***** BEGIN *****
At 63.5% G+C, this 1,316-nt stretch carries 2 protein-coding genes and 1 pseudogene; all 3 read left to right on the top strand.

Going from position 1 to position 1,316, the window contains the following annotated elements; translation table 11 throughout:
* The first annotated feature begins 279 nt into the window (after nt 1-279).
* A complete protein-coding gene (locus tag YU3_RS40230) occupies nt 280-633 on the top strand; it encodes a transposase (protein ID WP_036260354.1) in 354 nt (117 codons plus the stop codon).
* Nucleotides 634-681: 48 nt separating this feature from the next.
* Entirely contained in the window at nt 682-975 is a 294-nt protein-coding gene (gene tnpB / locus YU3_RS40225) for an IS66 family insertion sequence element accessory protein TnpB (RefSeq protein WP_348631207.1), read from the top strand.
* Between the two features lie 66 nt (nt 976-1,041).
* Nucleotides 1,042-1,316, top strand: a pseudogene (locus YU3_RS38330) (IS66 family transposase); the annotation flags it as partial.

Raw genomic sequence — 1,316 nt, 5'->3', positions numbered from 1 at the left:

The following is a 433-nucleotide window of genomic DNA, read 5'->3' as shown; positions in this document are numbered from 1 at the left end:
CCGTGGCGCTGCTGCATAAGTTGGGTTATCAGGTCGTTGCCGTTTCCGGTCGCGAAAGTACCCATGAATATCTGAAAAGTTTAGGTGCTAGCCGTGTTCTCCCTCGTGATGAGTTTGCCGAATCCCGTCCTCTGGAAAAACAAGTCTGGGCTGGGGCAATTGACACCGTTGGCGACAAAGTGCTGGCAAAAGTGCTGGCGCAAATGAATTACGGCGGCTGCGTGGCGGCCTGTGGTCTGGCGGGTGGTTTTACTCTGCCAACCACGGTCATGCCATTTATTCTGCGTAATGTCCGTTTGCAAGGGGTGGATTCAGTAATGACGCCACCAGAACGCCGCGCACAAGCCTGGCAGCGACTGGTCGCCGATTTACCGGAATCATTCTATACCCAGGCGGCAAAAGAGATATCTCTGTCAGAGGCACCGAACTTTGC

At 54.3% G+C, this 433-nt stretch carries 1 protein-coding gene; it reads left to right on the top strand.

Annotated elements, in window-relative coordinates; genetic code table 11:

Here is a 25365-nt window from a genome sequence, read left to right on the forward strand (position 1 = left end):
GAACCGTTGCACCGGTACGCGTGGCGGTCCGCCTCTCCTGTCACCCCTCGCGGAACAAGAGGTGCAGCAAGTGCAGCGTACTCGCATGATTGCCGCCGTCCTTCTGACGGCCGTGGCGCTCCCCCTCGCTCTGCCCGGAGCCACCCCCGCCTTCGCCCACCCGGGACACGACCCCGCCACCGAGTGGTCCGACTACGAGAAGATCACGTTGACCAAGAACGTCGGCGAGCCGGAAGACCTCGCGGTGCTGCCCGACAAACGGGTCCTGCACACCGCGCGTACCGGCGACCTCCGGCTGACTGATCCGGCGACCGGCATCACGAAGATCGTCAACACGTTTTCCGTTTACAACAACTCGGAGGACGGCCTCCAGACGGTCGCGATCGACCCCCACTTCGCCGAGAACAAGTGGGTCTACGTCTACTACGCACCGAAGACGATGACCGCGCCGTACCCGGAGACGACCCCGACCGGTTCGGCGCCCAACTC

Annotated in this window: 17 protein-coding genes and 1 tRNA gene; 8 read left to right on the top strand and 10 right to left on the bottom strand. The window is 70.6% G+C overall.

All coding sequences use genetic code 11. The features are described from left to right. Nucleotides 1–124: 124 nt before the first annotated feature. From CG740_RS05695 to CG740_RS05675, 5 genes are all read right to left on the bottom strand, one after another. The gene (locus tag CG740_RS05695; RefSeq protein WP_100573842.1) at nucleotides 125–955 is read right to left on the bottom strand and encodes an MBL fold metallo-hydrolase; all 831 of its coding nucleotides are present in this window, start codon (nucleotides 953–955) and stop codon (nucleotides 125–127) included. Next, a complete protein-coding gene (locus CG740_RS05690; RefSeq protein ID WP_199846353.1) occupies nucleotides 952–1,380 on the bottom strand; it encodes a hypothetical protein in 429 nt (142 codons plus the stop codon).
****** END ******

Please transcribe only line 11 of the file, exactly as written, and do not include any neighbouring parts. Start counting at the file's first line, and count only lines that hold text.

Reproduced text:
CCGTGGCGCTGCTGCATAAGTTGGGTTATCAGGTCGTTGCCGTTTCCGGTCGCGAAAGTACCCATGAATATCTGAAAAGTTTAGGTGCTAGCCGTGTTCTCCCTCGTGATGAGTTTGCCGAATCCCGTCCTCTGGAAAAACAAGTCTGGGCTGGGGCAATTGACACCGTTGGCGACAAAGTGCTGGCAAAAGTGCTGGCGCAAATGAATTACGGCGGCTGCGTGGCGGCCTGTGGTCTGGCGGGTGGTTTTACTCTGCCAACCACGGTCATGCCATTTATTCTGCGTAATGTCCGTTTGCAAGGGGTGGATTCAGTAATGACGCCACCAGAACGCCGCGCACAAGCCTGGCAGCGACTGGTCGCCGATTTACCGGAATCATTCTATACCCAGGCGGCAAAAGAGATATCTCTGTCAGAGGCACCGAACTTTGC